Posted by Neal on November 14, 2008
Doug’s friend Grant likes petting our cats, and is especially pleased when one of the shy ones lets him pet him. I remember his excitement when he was finally able to pet our cat Barney. Barney, you may recall, we put to sleep last year, but now we have a new addition, a white, blue-eyed, polydactyl cat named Sinatra, whose owner was no longer able to take care of him. He spent the first couple of days hiding in our closet, but is now completely at home, tussling with the other cats and chasing them through the kitchen and into the basement. But he’s not quite comfortable enough to let just any kids pet him. Grant tried without success when he came over last week.
“Hey, Doug,” Grant asked, “Did Sinatra let you pet him when you first got him?”
“No,” Doug said, “but he did let me sniff him.”
“Oh! He let me sniff him, too, just now!” Grant said.
Nonplussed, I asked, “You guys sniff cats?”
Doug tried to put together a correction. “He let us… He let… We held out our hands and he sniffed them.”
Ah, now that was a much more typical cat-human scenario. But why had the sniffer become the sniffed in the earlier statements Doug and Grant had made?
Maybe it was just that Grant had asked the question Did Sinatra let you pet him?, and primed with this template, Doug replied by taking out the pet and putting in something that Sinatra did let him do, and forgot to adjust the semantic roles of who did what. The trouble with that hypothesis is that we’d also predict the same kind of mistake might happen if Grant had instead asked, “Did you pet Sinatra?” If he’d said that, I doubt Doug would have slipped up and said, “No, but I sniffed him.” Doug didn’t think so either. Well, he might say such a thing, he admitted, but only if he really meant that he had put his nose up to Sinatra and sniffed him.
I think the mistake had a lot to do with the fact that Grant and Doug were each talking about two events: an event of Sinatra permitting some action to occur, and an event of Grant or Doug performing that action. In many (maybe even most) cases, the direct object of let has two roles to fill.  First, there’s the role of the affected participant in the letting event. In all the sentences listed below, the direct object of let refers to the person who receives the permission, the person for whose benefit some obstacle was removed, the person who undergoes a change of state from inability to do something to ability to do it, or at least from uncertainty to certainty about being able to do it:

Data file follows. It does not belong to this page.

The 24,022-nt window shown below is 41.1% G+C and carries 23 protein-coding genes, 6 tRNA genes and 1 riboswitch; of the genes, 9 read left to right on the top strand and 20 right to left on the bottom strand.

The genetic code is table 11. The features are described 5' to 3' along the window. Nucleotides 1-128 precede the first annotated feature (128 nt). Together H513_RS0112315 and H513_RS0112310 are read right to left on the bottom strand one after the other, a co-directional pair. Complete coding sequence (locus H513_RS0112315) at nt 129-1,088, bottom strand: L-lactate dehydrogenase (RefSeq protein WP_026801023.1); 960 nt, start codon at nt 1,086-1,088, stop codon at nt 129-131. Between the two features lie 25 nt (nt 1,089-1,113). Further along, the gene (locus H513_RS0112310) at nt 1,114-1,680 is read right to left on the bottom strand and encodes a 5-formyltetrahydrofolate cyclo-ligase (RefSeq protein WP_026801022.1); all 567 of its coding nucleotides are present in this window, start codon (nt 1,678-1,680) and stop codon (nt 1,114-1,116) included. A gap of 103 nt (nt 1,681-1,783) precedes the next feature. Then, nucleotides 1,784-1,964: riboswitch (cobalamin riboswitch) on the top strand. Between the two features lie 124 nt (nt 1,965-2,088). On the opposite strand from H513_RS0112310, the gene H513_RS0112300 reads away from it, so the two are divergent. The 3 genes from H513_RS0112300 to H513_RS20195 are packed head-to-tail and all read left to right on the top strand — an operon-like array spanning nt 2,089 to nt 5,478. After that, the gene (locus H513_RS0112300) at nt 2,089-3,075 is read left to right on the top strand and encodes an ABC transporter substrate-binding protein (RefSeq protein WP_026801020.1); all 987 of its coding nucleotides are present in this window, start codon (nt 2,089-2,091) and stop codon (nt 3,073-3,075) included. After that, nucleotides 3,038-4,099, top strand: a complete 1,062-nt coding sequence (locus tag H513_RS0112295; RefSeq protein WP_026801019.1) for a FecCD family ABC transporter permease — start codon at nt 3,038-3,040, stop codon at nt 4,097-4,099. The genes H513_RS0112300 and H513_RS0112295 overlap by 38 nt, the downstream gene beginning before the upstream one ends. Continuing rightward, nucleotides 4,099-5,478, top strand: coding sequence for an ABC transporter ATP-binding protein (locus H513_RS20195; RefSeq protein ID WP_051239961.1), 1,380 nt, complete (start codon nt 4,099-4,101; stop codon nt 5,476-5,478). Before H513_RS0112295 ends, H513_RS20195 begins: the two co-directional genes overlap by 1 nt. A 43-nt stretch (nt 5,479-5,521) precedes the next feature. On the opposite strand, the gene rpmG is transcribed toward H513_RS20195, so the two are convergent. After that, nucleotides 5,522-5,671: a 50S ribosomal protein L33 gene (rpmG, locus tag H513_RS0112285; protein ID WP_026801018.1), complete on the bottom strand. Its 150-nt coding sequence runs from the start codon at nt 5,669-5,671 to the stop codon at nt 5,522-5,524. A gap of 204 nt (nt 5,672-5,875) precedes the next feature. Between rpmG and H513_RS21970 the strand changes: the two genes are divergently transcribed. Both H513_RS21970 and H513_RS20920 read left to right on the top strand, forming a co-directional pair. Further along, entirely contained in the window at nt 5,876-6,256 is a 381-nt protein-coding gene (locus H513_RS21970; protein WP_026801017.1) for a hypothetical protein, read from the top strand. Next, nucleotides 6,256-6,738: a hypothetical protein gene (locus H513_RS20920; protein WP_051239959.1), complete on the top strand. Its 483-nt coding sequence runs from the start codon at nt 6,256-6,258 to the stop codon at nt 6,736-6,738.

Sinatra let me approach him.
Sinatra let me touch him.
Sinatra let me pet him.
Sinatra let me pick him up.
Second, there’s the role of the agent of the other event. In all the sentences listed above, the direct object of let also refers to the approacher, the toucher, the petter, or the picker-upper.
So now when it comes to extending your hand for a cat to sniff it and rub his cheek on it if you’re worthy, what goes in the direct object slot of let? Well, in the subject slot it definitely has to be Sinatra, since he’s the one deciding what Doug will be able to do. There are two remaining participants in the event: Doug, the sniffed party; and Sinatra again, this time in the role of the sniffer. Doug fits into the direct object slot by virtue of being the one affected by the letting. Sinatra fits into the direct object slot by virtue of being the performer of the permitted action. Which one wins?
We know the outcome: Doug won. And how could the sentence have been accurately rephrased while retaining the let? Something like this:
Sinatra let himself sniff my hand.
That comes closer to the truth than Sinatra let me sniff him, but it still sounds weird, as if it’s Sinatra receiving permission and not Doug. Doug could also have said,
Sinatra let me get near enough for him to sniff my hand
and then left it up to the hearer to use R-inference to conclude that Sinatra then actually did sniff the hand.
Or he could have used other wordy options, all of which would have required more thinking than it took to take Sinatra let you pet him as a template and swap out pet for sniff. These considerations make Doug and Grant’s mistake understandable, though still a mistake, of course.
One more factor that may have let the mistake go undetected long enough to escape Doug’s and Grant’s lips is the fact that in a sniffing event, the thing that gets sniffed is physically affected a lot less than the affected item for other actions. I don’t think Doug would have said
Sinatra let me lick him!
unless, of course, he had actually been talking about getting a tongueful of all that white fur.
1. For hardcore syntacticians: Yes, sentences like He let the room get trashed (alongside He let the partiers trash the room) and You mustn’t let there be a riot on your watch point to let as an object-raising verb, with a non-thematic direct object. I think let also works as a control verb, though, with a thematic direct object.